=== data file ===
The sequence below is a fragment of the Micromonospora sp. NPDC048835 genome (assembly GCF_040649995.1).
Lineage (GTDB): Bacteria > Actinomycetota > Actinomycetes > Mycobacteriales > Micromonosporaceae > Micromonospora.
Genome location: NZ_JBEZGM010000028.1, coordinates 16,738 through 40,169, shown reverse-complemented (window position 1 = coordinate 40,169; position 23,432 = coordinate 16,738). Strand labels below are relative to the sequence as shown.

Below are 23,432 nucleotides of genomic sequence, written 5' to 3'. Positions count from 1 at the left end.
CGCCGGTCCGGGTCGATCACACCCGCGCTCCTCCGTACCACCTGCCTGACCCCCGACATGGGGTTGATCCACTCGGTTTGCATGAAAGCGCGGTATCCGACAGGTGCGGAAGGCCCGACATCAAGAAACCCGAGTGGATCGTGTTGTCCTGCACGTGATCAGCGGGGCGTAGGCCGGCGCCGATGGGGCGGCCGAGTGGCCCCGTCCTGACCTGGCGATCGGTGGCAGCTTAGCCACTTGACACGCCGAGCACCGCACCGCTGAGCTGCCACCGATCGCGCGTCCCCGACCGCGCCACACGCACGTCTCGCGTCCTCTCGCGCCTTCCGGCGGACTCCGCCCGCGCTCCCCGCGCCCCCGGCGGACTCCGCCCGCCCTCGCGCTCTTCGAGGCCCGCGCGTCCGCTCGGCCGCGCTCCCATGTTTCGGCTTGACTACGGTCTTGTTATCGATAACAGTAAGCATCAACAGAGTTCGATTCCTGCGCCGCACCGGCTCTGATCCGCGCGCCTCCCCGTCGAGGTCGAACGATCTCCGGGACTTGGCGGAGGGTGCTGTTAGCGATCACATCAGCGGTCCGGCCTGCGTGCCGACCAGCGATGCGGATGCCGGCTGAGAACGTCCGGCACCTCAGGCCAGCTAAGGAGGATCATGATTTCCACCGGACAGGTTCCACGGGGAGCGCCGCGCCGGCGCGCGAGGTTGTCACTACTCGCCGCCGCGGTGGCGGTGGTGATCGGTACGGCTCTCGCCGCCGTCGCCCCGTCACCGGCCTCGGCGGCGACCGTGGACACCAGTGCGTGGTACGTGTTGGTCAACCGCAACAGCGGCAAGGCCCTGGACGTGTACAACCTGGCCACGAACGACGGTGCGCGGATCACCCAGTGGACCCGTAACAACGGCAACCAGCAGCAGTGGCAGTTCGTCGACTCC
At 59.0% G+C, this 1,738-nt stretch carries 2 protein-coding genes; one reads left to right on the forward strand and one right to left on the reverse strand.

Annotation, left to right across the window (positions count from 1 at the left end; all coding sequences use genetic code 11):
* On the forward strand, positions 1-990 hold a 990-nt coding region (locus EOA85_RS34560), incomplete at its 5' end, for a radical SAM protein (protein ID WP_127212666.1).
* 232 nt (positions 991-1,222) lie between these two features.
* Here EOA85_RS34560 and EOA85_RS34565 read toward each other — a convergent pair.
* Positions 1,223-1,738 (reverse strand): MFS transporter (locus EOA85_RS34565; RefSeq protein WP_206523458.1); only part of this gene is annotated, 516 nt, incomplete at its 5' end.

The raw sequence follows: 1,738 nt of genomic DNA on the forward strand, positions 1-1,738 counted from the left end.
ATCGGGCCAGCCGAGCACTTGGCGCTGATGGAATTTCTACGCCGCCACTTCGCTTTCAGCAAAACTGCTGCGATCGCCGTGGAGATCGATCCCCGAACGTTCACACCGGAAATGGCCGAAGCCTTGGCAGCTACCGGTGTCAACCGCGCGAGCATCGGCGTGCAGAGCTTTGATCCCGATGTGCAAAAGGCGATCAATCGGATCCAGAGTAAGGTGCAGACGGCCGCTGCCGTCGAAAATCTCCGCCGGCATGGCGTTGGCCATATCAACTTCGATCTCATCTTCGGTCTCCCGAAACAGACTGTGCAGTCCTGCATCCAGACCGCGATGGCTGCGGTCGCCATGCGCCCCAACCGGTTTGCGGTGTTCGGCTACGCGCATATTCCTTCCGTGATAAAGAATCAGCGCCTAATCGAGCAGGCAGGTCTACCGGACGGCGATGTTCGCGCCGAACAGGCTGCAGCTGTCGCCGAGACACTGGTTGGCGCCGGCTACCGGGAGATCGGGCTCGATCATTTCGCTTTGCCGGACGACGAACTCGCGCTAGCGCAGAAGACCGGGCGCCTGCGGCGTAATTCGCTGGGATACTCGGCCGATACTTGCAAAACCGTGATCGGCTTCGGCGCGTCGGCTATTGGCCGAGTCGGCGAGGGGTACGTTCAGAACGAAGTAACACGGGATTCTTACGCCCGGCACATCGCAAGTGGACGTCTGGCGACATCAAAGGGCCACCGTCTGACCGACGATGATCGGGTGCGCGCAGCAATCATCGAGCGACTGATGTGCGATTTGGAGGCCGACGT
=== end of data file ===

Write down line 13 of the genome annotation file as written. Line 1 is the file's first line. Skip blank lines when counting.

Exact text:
ATCGGGCCAGCCGAGCACTTGGCGCTGATGGAATTTCTACGCCGCCACTTCGCTTTCAGCAAAACTGCTGCGATCGCCGTGGAGATCGATCCCCGAACGTTCACACCGGAAATGGCCGAAGCCTTGGCAGCTACCGGTGTCAACCGCGCGAGCATCGGCGTGCAGAGCTTTGATCCCGATGTGCAAAAGGCGATCAATCGGATCCAGAGTAAGGTGCAGACGGCCGCTGCCGTCGAAAATCTCCGCCGGCATGGCGTTGGCCATATCAACTTCGATCTCATCTTCGGTCTCCCGAAACAGACTGTGCAGTCCTGCATCCAGACCGCGATGGCTGCGGTCGCCATGCGCCCCAACCGGTTTGCGGTGTTCGGCTACGCGCATATTCCTTCCGTGATAAAGAATCAGCGCCTAATCGAGCAGGCAGGTCTACCGGACGGCGATGTTCGCGCCGAACAGGCTGCAGCTGTCGCCGAGACACTGGTTGGCGCCGGCTACCGGGAGATCGGGCTCGATCATTTCGCTTTGCCGGACGACGAACTCGCGCTAGCGCAGAAGACCGGGCGCCTGCGGCGTAATTCGCTGGGATACTCGGCCGATACTTGCAAAACCGTGATCGGCTTCGGCGCGTCGGCTATTGGCCGAGTCGGCGAGGGGTACGTTCAGAACGAAGTAACACGGGATTCTTACGCCCGGCACATCGCAAGTGGACGTCTGGCGACATCAAAGGGCCACCGTCTGACCGACGATGATCGGGTGCGCGCAGCAATCATCGAGCGACTGATGTGCGATTTGGAGGCCGACGT